This is Peugeot’s arrow-tip for the 208 range. Its full name is the Peugeot 208 R2 and yes, it is a rally car that you can buy. If you’re living in Europe, that is. The R2 has been in development since 2011 and it’ll be put to test at the Tour de Corse on May 10–12 in France, where Stéphan Sarrazin and co-driver Benjamin Veillas will drive the car.
Because you can get this off the shelf, Peugeot has put extra eyeballs on the car’s reliability, with additional attention to transmission, electrics and electronics. To make ownership less of a migraine, Peugeot sourced parts from existing cars and assemblies as well as PSA Group’s customer competition catalogue. That way, the number of parts is significantly reduced.
What can you expect from the 208 R2? A leaner car, definitely. The 208 R2 is about 40 kg lighter than the 207 Super 2000 rally car. The R2 also inherits the 208’s long wheelbase, has a lower centre of gravity and short overhangs, to make the car tighter all around. The structural integrity of the R2 is reinforced with a multi-point, welded roll cage.
Providing the firepower is a naturally-aspirated 1,600 cc engine derived from the 1.6 litre VTi. It produces 185 hp and 190 Nm of torque, according to the spec sheet. Specifically, the engine produces 116 hp/litre. Peugeot says this is a totally new competition version of the VTi, which is equipped with variable valve timing (VVT) for the intake and exhaust. The low-weight body and naturally-aspirated engine have made the car fuel-friendly also.
Peugeot worked closely with Sodemo to make the engine driver-friendly, choosing to focus on flexibility rather than peak power that often goes unused. The 208 R2 kits will be sold with the engine built, run-in and checked on the dyno.
Paired with the engine is a new gearbox. The unit is a five-speed manual sequential gearbox mounted on the steering column instead of on the floor. This makes the lever much shorter and higher, and the shifts are more direct and precise because it is in line with the gearbox. The gearbox also gets cooling air ducts at the front that sucks in air to the fins built into the front part of the casing. The heat and oil of the gearbox is cooled this way.
Peugeot have saved the three-way adjustable dampers and shoehorned it into the front of the 208 R2. As for the rear, the R2 rides on a strengthen H-beam modified to accommodate an anti-roll bar. Additionally, there are also new bespoke adjustable Öhlins dampers with hydraulic bump stops for the front and rear. The R2 also has a specific wishbone arrangement that increases suspension travel. Which simply means the R2 has better traction.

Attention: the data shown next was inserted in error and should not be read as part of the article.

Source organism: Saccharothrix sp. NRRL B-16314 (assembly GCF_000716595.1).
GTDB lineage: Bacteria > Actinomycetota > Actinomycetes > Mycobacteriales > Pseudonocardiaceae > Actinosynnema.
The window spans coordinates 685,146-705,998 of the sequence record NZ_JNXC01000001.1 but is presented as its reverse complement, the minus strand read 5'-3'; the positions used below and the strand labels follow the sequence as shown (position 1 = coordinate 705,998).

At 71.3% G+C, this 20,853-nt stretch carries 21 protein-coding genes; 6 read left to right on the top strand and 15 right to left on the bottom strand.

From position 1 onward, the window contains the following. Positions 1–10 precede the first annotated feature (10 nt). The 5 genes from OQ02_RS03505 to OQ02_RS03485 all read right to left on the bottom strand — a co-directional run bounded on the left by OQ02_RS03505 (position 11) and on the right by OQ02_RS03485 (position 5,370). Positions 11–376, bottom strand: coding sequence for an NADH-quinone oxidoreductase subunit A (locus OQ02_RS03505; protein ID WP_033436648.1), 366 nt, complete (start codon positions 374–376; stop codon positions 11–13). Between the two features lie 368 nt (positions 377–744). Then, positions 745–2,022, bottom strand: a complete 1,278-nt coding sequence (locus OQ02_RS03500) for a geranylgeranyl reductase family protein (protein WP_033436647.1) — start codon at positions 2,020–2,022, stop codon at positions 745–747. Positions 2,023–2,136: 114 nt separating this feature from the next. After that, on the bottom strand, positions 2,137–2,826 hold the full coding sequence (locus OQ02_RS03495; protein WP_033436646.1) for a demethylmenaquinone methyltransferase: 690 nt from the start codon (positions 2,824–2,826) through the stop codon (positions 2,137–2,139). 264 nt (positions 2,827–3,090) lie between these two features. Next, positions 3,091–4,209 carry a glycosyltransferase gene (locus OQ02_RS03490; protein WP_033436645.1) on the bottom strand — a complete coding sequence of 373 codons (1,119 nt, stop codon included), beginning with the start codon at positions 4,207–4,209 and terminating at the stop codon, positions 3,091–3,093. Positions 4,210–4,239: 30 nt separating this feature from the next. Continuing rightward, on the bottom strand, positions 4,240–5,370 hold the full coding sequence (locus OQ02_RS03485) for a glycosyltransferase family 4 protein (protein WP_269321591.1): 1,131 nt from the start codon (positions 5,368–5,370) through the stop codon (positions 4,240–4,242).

As for the steering, Peugeot dumped the electric power steering in favour of a hydraulic system, merging it with a higher-ratio hydraulic rack for more precision and comfort. The hydraulic system is also better at feedback especially on loose surfaces.
The diametre of the brake discs are dictated by regulations, so that cannot be changed. What is different is the single Alcon caliper with standard, re-machined ventilated discs. And because of the floating caliper arrangement, only the mount needs to be moved to get the R2 from gravel-spec to asphalt-spec.
The R2’s wheels follow regulations and have different specifications. For asphalt, the R2 wears the 6.5 X 16, while gravel tracks require the R2 to put on the 6 X 15 wheels – Michelin tyres provide grip.
The price – if you have a 208, you need to spend €37,500 for the kit that includes a fully-built engine. If you want to buy the car in fully built form, you need €57,500. In both cases, you can spec it to gravel or asphalt. Deliveries are scheduled for November this year.
One more thing, before the year ends, Peugeot will also be releasing a circuit version of the 208 that features specification similar to the R2. The circuit version will be followed by a FIA R5-compliant 208 in September, which will replace the 207 Super 2000 rally car at national and international levels.